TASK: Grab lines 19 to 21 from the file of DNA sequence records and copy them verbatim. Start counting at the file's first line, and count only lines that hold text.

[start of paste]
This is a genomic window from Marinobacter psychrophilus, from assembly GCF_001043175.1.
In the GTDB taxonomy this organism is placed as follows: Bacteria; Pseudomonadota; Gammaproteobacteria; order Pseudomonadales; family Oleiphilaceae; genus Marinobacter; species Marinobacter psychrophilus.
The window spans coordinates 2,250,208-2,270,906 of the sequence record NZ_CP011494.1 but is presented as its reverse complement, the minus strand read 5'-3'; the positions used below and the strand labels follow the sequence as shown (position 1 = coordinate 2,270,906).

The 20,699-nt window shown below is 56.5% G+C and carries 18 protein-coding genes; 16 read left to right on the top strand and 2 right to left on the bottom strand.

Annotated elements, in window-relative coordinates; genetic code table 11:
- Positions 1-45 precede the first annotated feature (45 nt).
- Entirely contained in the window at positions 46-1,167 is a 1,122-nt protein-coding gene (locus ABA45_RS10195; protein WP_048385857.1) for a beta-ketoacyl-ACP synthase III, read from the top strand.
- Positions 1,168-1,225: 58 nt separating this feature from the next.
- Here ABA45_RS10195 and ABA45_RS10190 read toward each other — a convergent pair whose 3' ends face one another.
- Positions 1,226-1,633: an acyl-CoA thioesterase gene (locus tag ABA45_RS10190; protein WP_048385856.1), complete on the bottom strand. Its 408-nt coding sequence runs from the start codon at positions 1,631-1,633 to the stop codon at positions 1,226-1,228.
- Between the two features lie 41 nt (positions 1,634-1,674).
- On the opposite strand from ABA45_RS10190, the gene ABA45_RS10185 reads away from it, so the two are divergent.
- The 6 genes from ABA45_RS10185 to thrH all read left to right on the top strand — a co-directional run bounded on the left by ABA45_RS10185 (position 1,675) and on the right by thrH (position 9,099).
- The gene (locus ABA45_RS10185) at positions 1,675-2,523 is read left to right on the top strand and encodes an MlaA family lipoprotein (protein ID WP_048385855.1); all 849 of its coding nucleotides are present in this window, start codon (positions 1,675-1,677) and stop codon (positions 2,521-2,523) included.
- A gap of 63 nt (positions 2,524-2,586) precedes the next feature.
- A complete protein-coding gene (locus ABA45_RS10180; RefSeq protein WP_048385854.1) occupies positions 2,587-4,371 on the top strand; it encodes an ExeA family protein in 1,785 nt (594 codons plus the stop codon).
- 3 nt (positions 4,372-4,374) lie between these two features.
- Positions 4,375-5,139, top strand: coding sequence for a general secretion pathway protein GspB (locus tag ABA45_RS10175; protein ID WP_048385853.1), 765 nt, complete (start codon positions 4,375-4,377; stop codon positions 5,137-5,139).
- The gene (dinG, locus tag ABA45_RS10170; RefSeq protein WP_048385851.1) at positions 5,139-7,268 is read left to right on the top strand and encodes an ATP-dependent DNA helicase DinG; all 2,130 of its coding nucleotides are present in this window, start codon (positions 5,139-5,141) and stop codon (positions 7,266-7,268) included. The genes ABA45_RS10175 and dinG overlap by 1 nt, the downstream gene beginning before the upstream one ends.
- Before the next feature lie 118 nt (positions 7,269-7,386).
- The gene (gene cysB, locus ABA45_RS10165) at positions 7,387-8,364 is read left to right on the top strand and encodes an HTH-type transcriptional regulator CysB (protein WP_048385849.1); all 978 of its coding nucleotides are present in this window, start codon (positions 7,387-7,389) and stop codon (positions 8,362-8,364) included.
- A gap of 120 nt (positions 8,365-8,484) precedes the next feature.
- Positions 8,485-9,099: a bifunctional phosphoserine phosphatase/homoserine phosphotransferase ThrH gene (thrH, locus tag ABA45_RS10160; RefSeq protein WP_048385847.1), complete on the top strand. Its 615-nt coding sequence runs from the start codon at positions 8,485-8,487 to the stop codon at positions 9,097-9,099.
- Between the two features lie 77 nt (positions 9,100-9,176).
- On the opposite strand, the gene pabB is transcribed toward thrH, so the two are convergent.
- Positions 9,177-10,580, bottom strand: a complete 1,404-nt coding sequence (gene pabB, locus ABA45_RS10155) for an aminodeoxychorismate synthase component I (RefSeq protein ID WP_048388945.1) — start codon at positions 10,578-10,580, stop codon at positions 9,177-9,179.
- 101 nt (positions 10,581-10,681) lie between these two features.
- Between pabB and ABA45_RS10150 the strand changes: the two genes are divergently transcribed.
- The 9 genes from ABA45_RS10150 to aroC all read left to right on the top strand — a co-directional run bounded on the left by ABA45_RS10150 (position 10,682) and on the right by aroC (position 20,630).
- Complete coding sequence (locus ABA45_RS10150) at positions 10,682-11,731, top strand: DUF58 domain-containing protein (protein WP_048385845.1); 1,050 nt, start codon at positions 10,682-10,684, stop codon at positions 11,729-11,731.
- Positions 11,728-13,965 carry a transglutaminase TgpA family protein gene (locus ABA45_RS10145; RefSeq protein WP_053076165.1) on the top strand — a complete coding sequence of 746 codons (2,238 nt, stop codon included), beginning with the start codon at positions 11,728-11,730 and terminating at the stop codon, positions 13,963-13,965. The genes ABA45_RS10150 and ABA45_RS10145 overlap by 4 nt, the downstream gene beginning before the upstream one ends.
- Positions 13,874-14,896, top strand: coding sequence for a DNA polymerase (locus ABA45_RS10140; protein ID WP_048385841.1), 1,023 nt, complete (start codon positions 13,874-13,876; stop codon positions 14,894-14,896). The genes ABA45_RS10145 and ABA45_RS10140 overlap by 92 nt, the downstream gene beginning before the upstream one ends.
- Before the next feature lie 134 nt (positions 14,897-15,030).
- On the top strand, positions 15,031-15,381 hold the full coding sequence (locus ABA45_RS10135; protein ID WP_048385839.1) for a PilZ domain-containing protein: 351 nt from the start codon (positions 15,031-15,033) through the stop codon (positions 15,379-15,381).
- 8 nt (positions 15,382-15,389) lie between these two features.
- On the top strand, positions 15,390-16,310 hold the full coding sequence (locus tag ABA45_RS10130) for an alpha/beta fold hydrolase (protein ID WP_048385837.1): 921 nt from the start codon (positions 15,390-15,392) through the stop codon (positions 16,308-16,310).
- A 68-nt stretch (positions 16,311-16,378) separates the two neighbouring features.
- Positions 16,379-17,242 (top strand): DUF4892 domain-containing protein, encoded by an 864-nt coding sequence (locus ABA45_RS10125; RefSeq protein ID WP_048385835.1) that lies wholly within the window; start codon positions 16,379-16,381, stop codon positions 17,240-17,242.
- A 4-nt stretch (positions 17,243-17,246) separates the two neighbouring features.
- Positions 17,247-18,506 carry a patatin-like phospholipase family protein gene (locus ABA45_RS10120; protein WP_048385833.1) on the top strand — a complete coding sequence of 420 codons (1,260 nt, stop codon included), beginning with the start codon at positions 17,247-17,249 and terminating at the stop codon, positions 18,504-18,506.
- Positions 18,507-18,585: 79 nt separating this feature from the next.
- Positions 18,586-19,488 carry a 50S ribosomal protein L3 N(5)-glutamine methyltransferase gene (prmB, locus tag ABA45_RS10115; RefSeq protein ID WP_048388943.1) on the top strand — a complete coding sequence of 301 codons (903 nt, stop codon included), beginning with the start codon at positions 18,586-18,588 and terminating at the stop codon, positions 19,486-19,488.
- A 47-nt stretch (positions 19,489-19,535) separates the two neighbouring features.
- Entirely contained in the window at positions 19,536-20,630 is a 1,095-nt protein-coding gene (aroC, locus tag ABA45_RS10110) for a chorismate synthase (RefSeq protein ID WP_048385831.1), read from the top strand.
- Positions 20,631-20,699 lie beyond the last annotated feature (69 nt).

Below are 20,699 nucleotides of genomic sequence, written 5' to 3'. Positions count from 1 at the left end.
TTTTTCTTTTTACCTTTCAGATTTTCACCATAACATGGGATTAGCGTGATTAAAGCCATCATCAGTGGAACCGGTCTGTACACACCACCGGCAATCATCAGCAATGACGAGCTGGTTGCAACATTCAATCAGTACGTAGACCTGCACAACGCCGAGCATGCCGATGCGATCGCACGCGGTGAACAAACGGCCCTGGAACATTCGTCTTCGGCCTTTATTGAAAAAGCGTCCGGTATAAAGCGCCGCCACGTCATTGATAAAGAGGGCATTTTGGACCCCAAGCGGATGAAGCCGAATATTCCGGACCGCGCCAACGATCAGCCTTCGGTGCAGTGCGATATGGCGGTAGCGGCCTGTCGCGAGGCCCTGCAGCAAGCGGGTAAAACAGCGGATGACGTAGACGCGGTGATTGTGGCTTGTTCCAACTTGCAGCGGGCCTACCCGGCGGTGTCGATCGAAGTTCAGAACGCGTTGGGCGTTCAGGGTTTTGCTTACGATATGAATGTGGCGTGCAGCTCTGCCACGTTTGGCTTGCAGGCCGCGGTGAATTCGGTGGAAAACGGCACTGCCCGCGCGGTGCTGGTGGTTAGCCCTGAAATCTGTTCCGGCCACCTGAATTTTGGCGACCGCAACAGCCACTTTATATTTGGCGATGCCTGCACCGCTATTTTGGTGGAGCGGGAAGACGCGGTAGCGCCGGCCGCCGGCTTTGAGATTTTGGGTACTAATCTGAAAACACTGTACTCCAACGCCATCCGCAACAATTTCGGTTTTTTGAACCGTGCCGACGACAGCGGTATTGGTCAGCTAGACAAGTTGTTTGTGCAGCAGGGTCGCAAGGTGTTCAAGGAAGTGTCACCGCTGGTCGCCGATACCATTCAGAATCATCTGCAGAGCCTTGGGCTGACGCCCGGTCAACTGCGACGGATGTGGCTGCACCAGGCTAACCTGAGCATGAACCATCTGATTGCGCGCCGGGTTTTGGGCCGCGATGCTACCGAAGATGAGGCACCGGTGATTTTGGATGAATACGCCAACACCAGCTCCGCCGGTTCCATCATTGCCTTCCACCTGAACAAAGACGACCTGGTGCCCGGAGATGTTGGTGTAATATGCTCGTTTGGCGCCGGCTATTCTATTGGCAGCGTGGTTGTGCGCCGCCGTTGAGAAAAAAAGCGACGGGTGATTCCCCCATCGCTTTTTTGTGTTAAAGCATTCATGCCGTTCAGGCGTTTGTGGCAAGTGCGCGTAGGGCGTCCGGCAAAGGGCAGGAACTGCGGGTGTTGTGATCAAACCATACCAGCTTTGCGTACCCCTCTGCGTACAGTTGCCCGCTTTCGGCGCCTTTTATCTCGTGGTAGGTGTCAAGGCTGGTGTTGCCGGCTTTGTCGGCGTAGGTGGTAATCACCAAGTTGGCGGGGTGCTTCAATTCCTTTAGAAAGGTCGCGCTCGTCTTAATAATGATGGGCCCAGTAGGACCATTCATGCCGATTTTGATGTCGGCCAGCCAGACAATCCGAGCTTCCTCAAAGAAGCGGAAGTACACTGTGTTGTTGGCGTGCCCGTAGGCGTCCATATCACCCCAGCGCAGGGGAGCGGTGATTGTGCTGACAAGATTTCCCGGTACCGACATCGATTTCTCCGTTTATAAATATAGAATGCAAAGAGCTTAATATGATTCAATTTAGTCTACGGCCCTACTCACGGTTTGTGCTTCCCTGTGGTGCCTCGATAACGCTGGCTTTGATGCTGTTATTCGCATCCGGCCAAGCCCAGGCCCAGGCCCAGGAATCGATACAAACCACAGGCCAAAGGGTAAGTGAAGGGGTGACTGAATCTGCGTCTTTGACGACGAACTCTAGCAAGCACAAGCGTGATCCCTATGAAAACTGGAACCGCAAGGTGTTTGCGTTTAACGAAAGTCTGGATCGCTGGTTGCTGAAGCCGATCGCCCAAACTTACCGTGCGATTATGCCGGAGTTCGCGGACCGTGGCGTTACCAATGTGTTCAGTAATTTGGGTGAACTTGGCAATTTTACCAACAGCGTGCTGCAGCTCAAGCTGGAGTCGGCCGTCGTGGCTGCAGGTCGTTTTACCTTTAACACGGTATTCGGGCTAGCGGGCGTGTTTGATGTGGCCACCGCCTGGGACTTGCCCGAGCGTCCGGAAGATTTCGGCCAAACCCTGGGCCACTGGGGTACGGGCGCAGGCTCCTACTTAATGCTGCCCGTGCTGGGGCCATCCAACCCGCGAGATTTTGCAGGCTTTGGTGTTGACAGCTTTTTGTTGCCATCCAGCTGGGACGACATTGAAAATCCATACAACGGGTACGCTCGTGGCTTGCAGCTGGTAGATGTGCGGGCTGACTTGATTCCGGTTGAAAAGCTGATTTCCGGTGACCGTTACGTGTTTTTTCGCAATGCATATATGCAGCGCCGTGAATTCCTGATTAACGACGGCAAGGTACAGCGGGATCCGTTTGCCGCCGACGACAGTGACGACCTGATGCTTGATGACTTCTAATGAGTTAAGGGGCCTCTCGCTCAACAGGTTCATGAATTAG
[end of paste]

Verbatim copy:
- The gene (dinG, locus tag ABA45_RS10170; RefSeq protein WP_048385851.1) at positions 5,139-7,268 is read left to right on the top strand and encodes an ATP-dependent DNA helicase DinG; all 2,130 of its coding nucleotides are present in this window, start codon (positions 5,139-5,141) and stop codon (positions 7,266-7,268) included. The genes ABA45_RS10175 and dinG overlap by 1 nt, the downstream gene beginning before the upstream one ends.
- Before the next feature lie 118 nt (positions 7,269-7,386).
- The gene (gene cysB, locus ABA45_RS10165) at positions 7,387-8,364 is read left to right on the top strand and encodes an HTH-type transcriptional regulator CysB (protein WP_048385849.1); all 978 of its coding nucleotides are present in this window, start codon (positions 7,387-7,389) and stop codon (positions 8,362-8,364) included.